Obama orders cuts in federal building costs, could affect thousands of leases
It soon could be lights out at thousands of government buildings across the country with President Obama scheduled to sign a memo Thursday ordering federal agencies to cut $8 billion worth of building costs by the end of the 2012 fiscal year.
The new orders could result in thousands of renegotiated or canceled leases and the divestment of government-owned office towers, courthouses, overseas embassies, storage warehouses and shacks along the Appalachian Trail. The ongoing closures and consolidations tied to the Defense Department's Base Closure and Realignment Commission would account for $5 billion of the savings, while the rest would come primarily from the departments of Energy, Homeland Security and Transportation, officials said.
The federal government is the nation's largest landowner, owning about 1.2 million buildings and other structures with a total annual operating and maintenance budget of $19 billion, according to the Office of Management and Budget. But an inventory process started during the George W. Bush administration has identified about 14,000 vacant structures and about 55,000 others that are underused.
"Both taxpayer dollars and energy resources are being wasted to maintain these excess assets," Obama states in the memo. "In addition, many of the properties that we do need to carry out the government's work are not operated efficiently, resulting in wasted funds and greenhouse gas pollution."
To that end, federal property managers have until September to identify excess or underused locations. The agencies will work with OMB and the General Services Administration to determine if property should be transferred to other agencies in need of space; donated to colleges, parks and hospitals; or sold to private owners. Agencies also must find ways to cut building and energy costs for remaining properties and consolidate the government's 1,100 data centers, facilities that contribute to the government's cost and environmental footprint.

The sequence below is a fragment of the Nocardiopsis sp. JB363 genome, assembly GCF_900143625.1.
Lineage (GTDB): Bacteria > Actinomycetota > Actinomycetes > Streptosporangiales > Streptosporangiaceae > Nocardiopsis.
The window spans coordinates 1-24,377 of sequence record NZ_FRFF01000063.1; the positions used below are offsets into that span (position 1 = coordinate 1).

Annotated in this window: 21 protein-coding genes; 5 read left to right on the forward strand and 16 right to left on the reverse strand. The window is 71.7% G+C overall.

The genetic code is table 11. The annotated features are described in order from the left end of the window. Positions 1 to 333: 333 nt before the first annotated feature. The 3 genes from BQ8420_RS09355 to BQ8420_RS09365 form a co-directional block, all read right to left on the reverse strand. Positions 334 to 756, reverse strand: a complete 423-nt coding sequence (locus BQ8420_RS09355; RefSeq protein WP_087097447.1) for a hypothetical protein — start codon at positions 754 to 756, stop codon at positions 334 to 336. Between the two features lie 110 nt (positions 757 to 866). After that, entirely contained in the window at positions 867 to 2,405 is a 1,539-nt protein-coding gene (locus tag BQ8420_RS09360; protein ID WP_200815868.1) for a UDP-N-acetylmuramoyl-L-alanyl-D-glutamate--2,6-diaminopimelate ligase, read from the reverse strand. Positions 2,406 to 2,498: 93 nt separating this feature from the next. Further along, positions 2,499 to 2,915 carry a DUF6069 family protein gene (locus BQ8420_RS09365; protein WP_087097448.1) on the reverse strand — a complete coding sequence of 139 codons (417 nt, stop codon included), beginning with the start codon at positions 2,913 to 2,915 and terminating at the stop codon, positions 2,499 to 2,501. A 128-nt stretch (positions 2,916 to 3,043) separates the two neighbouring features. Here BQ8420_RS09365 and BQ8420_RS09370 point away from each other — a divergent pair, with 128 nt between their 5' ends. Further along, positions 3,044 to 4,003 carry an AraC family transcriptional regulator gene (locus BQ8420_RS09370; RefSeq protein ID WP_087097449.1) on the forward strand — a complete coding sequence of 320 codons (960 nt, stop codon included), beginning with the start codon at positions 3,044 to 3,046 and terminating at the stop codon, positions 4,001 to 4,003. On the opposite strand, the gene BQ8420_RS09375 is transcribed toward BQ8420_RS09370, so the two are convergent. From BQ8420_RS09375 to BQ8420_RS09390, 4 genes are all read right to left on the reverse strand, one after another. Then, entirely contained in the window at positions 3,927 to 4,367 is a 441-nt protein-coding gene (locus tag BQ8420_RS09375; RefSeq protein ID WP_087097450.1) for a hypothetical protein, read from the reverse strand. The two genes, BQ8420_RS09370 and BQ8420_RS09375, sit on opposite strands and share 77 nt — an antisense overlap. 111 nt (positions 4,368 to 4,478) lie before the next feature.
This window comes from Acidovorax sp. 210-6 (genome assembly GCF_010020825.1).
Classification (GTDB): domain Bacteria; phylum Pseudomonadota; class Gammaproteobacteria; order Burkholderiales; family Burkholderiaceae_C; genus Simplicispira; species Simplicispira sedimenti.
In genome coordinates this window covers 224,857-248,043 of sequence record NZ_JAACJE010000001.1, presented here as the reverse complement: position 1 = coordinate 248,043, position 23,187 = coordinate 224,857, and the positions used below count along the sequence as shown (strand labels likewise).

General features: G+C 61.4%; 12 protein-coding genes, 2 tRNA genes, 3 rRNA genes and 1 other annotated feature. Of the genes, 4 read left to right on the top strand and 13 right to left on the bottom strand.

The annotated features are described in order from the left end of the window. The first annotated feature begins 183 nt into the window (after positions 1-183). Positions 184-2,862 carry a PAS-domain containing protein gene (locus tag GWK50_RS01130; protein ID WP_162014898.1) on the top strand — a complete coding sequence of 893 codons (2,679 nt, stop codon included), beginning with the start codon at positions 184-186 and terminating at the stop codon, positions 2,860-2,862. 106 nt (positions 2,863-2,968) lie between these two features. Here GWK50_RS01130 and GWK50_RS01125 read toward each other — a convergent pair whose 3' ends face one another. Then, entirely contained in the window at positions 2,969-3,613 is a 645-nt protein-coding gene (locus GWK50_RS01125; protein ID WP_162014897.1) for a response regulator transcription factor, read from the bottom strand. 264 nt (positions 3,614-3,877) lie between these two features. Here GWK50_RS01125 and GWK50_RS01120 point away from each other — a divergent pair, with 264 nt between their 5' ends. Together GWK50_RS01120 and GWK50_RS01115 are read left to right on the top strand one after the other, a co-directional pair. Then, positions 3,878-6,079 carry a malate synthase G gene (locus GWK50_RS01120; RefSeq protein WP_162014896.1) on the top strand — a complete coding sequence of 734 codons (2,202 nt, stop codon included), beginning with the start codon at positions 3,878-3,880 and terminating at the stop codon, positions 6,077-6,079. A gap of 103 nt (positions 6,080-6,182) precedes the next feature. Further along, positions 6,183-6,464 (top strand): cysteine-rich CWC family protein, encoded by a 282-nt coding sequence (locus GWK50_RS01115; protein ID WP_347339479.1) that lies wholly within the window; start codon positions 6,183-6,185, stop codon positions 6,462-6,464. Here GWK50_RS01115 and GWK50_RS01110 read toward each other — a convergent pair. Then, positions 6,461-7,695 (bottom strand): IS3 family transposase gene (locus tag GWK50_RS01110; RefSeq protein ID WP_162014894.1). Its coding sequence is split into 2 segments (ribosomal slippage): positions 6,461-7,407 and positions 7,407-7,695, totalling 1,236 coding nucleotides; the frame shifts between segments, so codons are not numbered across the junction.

Obama's new orders comes amid a flurry of memos to federal agencies regarding spending and personnel. This week officials ordered agencies to find ways to cut 5 percent of their budgets, and last month officials mandated a change in the federal hiring process to woo job applicants and cut government recruiting costs.
"This pace of announcing new initiatives and new cost savings results will continue to be quite significant across the next several weeks and months," OMB Deputy Director Jeffrey Zients said in an interview on Wednesday.
GSA Administrator Martha Johnson said the new orders, along with new technologies and increased use of telework options, may one day result in even less need for government office space.
"Why do you bring everybody together into a workplace all the time? It's almost counterintuitive now," Johnson said Wednesday.
Declining demand would mean losses for private property owners with government leases. But Joe Brennan, managing director at the brokerage firm Jones Lang LaSalle, said that the long-term prospects for the government's landlords are good. "Will government actually shrink? I don't know that we see that; that's not what the government just tends to do," he said. "But could it be more nimble and efficient in regards to real estate? Yeah, I think there's a good chance of that." Selling excess properties could trigger a resurgence in commercial real estate sales, said Spencer Levy, senior managing director for the brokerage firm CB Richard Ellis. "What the market needs now more than anything is sales," Levy said, adding that sale prices for government properties would vary widely.
"Certainly some of the better assets in the major markets -- they are going to be trading very well," Levy said. "But when you get into the secondary markets is where you get into a very challenging situation."